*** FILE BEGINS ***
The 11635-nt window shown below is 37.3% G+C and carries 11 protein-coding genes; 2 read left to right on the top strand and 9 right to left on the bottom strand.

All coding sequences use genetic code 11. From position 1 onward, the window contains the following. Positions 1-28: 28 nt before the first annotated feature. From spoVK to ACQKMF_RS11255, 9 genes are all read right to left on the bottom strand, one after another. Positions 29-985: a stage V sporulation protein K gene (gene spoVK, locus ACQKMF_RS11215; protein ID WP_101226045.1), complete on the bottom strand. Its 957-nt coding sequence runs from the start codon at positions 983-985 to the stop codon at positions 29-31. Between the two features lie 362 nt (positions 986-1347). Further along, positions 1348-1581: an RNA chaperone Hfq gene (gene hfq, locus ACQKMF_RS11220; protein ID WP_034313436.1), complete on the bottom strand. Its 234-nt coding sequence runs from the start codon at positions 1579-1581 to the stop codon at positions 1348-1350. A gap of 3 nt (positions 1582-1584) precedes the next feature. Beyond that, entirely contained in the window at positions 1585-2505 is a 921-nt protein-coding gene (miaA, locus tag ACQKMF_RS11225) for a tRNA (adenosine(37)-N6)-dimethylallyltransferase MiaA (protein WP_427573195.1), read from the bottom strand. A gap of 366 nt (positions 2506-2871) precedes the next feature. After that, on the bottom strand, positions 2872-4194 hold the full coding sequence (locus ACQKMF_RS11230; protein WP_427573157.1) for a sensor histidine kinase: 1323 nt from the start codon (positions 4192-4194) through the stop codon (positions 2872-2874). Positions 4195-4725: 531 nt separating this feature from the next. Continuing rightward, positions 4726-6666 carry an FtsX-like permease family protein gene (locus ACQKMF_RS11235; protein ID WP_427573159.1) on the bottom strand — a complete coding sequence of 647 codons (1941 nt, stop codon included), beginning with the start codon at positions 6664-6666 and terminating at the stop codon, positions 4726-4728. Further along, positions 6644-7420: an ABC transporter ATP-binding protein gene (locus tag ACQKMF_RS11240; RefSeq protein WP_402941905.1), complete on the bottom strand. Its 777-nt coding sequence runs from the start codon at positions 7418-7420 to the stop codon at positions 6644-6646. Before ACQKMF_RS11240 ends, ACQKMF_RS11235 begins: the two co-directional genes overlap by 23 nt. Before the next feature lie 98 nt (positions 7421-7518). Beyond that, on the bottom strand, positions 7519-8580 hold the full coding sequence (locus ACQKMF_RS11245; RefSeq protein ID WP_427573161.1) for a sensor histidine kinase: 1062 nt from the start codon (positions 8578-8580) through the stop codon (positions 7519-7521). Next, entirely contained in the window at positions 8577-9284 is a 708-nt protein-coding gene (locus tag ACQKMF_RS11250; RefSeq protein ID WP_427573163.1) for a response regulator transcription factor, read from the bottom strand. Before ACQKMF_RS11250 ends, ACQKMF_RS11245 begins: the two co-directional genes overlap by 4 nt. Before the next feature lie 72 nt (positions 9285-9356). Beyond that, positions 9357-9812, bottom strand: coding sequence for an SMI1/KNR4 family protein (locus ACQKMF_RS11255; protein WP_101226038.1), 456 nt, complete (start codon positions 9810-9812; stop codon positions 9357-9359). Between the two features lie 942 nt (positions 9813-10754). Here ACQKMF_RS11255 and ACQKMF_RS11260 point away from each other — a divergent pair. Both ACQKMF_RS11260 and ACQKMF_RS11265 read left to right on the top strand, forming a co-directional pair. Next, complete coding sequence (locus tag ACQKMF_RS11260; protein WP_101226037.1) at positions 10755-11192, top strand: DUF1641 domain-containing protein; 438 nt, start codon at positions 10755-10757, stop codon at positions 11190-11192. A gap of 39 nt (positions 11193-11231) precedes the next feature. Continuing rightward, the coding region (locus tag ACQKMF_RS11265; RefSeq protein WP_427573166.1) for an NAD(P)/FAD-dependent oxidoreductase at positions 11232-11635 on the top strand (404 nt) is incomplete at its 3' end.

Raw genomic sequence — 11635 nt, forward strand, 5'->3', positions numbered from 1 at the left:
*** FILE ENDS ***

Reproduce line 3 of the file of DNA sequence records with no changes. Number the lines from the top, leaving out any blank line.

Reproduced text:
Raw genomic sequence — 11635 nt, forward strand, 5'->3', positions numbered from 1 at the left: